The Strength to Show Mercy

There is a common psychological phenomenon in which a person attributes others’ behavior to character or personality, but his or her own behavior to the situation and outside circumstances. It is so common, in fact, that social psychologists call it “the fundamental attribution error.”

It is so easy to excuse our own bad behavior but judge others harshly, sometimes even for the exact same behavior. I snapped at the grocery cashier because the baby kept me up all night, and I was tired. That person snapped at her because he’s a rude person.

Knowing this about human nature, God reveals to us how important it is for us to forgive for the sake of our own souls.

Growing in holiness means striving to be more like God. How can we be more like God while refusing to adopt mercy, one of His primary attributes? How can we truly appreciate God’s forgiveness and, at the same time, not give it to others?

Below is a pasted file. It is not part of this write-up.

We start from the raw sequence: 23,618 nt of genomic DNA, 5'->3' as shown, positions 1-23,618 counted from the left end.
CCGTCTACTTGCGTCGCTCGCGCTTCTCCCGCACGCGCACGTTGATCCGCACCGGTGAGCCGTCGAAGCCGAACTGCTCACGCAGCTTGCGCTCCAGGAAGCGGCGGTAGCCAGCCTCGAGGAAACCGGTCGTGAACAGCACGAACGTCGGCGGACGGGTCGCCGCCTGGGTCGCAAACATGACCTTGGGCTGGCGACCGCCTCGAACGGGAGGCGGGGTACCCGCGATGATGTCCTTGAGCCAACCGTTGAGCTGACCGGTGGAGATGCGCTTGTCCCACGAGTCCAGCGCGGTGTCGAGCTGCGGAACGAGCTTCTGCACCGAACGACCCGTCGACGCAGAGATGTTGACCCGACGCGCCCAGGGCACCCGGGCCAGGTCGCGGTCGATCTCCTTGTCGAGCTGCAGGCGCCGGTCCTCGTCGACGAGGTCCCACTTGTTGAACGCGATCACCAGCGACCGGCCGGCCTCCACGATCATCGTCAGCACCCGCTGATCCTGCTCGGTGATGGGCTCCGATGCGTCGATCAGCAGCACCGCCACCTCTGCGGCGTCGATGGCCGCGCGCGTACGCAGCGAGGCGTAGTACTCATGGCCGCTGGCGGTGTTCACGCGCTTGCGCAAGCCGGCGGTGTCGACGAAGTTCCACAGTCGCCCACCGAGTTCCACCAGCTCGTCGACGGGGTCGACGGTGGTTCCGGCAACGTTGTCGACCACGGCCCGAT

Plus, by holding on to grudges and unforgiveness, we enter the near occasion of sin. How much easier it is to commit evil against another when we convince ourselves that they deserve it for what they did to us!

It is important to note that forgiveness means letting go of the ill will and the desire for revenge. It does not mean we must recklessly forget harm done to us. In Jesus’s parable, the merciful king does not require the man to pay the debt when asked for mercy. He also does not offer him another loan.

So as we reflect on the readings today, let us pray that God will give us the strength to let go of anger and wrath, that we might more fully live for the Lord. Then we may bask in the light of His mercy, reflecting it to others.

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J.M. Pallas has had a lifelong love of Scriptures. When she is not busy with her vocation as a wife and mother to her “1 Samuel 1” son, or her vocation as a public health educator, you may find her at her parish women’s bible study, affectionately known as “The Bible Chicks.”